Guest article By Lee King, of QuenchSea
Access to clean, fresh water is essential for the health and the survival of humanity, yet the world faces a water crisis.
As every family knows maintaining personal hygiene is hugely important, particularly in current circumstances. However, two thirds of the world’s population live in areas with water scarcity.
We need to fight the global water crisis so let’s look at five technologies and companies that are doing just that.
Solar Powered Filtration
In the US, water filtration systems account for 6% of nationwide electricity use. Alleviating the water crisis therefore poses a wider environmental issue by increasing the need for fossil fuels. Solar powered filtration is one technology that removes or reduces the need for electricity therefore minimising further environmental impact.
One business leading solar powered filtration is Swedish company Solvatten. They’ve combined a portable water treatment and water heater system designed for off-grid households in the developing world. Each unit contains two five-litre containers, which are filled through a 35micron filter. The unit is then placed in direct sunlight, which simultaneously heats the water and exposes it to ultraviolet radiation. The combination of heat and UV light is a highly effective means of purifying water and, depending on conditions, the water will be free of pathogenic material in 2-6 hours.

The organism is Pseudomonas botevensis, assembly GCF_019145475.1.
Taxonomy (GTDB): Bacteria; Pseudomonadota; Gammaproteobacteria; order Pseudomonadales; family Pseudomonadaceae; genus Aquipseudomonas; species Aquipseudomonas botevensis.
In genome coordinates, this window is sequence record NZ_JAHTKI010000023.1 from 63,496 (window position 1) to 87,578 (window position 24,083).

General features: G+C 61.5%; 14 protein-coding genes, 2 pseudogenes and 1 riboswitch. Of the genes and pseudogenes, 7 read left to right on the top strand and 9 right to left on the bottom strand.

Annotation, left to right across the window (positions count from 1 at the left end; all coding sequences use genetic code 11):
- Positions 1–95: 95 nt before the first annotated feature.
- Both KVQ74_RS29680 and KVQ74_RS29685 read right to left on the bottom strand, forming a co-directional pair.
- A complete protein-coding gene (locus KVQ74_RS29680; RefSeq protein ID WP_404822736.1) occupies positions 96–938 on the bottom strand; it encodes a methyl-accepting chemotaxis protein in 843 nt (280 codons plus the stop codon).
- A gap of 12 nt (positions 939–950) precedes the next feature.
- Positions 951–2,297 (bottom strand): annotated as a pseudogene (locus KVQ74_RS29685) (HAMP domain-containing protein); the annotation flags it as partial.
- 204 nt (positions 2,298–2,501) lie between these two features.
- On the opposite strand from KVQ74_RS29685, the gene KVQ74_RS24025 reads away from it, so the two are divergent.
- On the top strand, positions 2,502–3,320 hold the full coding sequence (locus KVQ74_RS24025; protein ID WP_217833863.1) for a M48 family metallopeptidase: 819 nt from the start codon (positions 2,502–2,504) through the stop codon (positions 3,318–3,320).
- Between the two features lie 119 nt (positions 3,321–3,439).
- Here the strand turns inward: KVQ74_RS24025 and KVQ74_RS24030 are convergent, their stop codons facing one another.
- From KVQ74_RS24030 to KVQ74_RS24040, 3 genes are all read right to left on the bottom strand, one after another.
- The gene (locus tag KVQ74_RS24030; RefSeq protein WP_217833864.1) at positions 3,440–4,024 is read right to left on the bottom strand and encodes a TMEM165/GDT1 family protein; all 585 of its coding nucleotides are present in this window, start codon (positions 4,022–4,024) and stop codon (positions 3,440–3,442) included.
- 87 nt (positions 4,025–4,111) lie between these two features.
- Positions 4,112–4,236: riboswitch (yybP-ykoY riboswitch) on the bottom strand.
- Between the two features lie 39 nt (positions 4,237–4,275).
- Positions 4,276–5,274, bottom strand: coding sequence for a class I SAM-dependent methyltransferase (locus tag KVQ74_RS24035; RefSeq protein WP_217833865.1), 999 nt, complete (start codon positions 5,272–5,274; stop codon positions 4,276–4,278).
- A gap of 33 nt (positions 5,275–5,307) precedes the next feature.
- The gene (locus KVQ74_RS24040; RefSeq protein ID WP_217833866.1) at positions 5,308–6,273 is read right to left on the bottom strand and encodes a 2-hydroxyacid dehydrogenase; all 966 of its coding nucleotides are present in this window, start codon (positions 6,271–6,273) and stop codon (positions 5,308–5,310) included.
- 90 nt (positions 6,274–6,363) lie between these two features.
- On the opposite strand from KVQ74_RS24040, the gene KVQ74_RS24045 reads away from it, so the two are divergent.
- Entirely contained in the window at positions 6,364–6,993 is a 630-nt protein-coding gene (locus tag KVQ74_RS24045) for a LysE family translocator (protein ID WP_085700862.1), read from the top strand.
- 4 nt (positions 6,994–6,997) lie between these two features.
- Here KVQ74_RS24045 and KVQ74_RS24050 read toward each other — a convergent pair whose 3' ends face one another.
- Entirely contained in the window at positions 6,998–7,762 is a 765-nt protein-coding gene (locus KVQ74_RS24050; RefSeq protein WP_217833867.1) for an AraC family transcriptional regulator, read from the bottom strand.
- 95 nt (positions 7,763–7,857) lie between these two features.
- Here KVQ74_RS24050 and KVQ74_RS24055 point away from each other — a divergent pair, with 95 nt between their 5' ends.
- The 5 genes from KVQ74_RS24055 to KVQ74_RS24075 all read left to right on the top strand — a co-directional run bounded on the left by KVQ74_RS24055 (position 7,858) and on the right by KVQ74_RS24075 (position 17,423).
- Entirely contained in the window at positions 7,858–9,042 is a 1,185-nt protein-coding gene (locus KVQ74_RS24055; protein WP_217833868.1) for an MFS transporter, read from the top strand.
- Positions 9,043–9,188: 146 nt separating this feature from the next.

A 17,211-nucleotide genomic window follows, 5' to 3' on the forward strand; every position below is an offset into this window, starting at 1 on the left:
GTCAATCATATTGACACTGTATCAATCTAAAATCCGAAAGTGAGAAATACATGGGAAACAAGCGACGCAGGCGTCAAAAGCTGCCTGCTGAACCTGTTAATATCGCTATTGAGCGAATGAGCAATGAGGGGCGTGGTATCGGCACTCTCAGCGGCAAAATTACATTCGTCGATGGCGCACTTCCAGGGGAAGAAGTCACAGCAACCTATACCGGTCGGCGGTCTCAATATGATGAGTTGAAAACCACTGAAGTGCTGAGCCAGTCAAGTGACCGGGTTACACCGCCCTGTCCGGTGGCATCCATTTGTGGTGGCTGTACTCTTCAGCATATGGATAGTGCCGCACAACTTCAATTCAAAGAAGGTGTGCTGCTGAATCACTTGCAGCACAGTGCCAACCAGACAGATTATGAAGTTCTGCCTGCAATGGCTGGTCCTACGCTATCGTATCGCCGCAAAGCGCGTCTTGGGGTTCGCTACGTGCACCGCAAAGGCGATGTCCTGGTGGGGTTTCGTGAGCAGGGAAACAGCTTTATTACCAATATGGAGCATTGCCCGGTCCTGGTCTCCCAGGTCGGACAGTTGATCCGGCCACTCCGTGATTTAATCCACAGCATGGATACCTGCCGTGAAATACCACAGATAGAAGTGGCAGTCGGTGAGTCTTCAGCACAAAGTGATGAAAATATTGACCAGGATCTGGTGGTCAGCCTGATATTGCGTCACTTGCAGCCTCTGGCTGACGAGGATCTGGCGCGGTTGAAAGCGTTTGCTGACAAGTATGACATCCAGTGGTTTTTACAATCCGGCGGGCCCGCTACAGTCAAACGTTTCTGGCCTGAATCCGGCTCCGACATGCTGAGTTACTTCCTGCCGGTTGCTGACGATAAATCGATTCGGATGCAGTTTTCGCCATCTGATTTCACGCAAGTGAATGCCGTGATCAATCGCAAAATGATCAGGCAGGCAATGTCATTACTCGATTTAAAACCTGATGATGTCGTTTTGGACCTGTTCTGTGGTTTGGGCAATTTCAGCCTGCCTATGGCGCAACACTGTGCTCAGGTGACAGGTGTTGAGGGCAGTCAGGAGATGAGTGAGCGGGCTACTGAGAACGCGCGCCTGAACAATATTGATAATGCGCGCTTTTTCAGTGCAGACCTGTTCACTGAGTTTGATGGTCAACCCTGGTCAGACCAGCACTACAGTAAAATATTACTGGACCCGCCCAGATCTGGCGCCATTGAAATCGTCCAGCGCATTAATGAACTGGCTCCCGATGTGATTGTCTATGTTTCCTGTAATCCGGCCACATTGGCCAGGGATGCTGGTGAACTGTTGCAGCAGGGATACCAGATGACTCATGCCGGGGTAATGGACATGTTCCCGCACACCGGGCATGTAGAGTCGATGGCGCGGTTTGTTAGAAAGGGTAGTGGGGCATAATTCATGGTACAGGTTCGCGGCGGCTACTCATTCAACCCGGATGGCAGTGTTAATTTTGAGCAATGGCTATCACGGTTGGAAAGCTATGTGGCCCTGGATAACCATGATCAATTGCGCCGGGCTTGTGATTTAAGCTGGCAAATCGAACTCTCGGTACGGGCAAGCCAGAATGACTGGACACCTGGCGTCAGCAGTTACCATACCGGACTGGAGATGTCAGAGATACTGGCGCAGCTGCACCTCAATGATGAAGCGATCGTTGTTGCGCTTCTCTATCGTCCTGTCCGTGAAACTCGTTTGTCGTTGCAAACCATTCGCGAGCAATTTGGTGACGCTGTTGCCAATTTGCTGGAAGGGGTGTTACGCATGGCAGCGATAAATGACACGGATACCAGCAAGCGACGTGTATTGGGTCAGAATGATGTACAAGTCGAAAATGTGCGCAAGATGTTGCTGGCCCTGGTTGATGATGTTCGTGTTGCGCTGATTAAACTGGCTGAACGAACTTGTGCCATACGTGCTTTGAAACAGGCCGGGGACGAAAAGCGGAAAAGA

Clean, hot water – using just the power of the sun.
30% of the world’s population live near the coast and yet despite this many don’t have access to clean, drinking water. Sea water may be plentiful in coastal areas, but it’s highly saline and can’t be drunk. So, desalination offers a solution for coastal regions. However, large desalination plants can be polluting and damaging to local environments.
QuenchSea, developed by Hydro Wind Energy is the world’s first low cost portable desalination device that allows individuals to desalinate sea water for personal use. It is the size of a conventional iron and with manual power alone it can produce 300ml of water in six to nine minutes, depending on the feedwater quality.
As well as appealing to sailors, campers, and hikers, QuenchSea is also playing a significant humanitarian role. Hydro Wind Energy has pledged to donate 100 million units over the next seven years and has partnered with NGOs such as Project Maji and Rapid Response to increase access to freshwater for those in need.
Mechanical Freshwater Filtration
Further from the sea, freshwater filtration systems can be used to provide quick access to water. Fresh water filtration systems work by using a physical barrier known as a Hollow-Fibre Membrane which effectively removes microbiological contaminants from the water. The tubules or fibres are about 1mm thick, with numerous 0.2 micron (or smaller) pores that allow water to flow freely through their fibrous walls.
LifeStraw is a portable drinking straw created by Swiss company, Vestergaard. The straws use membrane microfilters which filter the water as you drink it. The straw has a 1000 litre lifetime and removes 99.9 percent of bacteria and parasites. The portable straws are ideal for personal use and the company also makes larger units for households and communities. To date, over a million children in western Kenya have been given access to clean water via LifeStraw.